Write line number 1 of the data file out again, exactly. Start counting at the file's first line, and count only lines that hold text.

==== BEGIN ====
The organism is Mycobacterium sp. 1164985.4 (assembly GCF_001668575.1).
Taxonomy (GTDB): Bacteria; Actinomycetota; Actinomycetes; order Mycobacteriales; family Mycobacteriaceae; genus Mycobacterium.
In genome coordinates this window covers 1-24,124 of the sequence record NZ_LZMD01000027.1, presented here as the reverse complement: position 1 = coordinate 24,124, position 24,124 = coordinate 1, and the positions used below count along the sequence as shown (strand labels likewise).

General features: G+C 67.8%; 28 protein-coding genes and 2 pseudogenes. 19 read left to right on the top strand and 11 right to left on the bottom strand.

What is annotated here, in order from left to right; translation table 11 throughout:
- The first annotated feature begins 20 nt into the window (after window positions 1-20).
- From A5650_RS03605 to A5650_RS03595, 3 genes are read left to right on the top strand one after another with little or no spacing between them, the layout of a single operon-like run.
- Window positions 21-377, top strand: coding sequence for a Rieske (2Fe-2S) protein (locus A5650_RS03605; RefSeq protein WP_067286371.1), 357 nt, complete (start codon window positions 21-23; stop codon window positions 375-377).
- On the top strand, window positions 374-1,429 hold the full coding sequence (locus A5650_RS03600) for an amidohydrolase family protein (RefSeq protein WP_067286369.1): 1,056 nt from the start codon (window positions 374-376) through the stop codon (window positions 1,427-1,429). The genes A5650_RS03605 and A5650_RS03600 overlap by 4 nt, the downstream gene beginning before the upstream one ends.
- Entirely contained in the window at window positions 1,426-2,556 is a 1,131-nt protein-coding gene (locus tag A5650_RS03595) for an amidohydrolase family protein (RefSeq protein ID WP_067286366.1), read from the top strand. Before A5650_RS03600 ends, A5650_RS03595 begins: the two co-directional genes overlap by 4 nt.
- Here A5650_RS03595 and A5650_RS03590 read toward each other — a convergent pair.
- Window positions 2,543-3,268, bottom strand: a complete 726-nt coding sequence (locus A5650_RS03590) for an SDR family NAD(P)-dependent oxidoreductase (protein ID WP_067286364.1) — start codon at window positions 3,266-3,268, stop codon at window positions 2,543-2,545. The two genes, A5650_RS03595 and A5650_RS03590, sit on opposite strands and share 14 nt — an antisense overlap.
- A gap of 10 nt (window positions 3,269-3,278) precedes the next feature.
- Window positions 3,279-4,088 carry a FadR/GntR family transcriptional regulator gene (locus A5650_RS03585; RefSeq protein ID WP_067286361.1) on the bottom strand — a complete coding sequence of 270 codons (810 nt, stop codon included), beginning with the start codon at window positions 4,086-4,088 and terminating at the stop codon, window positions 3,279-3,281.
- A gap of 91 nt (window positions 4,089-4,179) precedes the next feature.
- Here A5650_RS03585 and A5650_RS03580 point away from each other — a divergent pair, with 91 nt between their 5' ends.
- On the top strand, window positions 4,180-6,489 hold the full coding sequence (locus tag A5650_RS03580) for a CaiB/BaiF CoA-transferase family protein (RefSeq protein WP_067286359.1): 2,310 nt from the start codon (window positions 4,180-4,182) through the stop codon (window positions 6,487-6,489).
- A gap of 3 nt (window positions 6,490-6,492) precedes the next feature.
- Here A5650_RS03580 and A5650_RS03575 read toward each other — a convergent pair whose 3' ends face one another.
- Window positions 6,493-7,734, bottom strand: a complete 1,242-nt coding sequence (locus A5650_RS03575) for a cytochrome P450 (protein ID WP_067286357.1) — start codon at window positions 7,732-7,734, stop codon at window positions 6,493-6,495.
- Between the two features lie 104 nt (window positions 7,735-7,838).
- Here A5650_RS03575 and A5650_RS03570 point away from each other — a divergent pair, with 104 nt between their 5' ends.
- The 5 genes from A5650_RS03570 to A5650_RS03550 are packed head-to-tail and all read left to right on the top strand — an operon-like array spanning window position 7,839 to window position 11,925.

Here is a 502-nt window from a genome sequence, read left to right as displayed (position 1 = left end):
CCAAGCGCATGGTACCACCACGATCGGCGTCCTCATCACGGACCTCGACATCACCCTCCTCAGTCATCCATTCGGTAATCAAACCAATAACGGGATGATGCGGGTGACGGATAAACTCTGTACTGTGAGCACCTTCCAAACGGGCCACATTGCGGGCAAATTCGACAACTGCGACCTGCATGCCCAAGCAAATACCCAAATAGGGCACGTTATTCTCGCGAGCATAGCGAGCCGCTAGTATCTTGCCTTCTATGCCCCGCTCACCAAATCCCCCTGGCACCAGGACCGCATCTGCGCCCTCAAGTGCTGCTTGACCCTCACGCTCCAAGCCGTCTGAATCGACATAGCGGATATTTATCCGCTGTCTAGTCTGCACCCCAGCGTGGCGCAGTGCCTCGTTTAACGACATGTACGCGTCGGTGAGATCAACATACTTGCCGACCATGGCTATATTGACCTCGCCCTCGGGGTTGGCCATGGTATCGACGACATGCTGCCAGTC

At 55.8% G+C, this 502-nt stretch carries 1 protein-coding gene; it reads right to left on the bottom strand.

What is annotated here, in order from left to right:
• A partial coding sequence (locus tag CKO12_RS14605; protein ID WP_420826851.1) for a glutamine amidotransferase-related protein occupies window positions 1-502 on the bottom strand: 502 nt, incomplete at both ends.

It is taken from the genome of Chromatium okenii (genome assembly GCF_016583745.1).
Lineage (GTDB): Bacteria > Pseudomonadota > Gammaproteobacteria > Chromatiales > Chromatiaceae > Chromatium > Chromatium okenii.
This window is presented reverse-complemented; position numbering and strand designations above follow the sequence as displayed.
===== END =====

The organism is Mycobacterium sp. 1164985.4 (assembly GCF_001668575.1).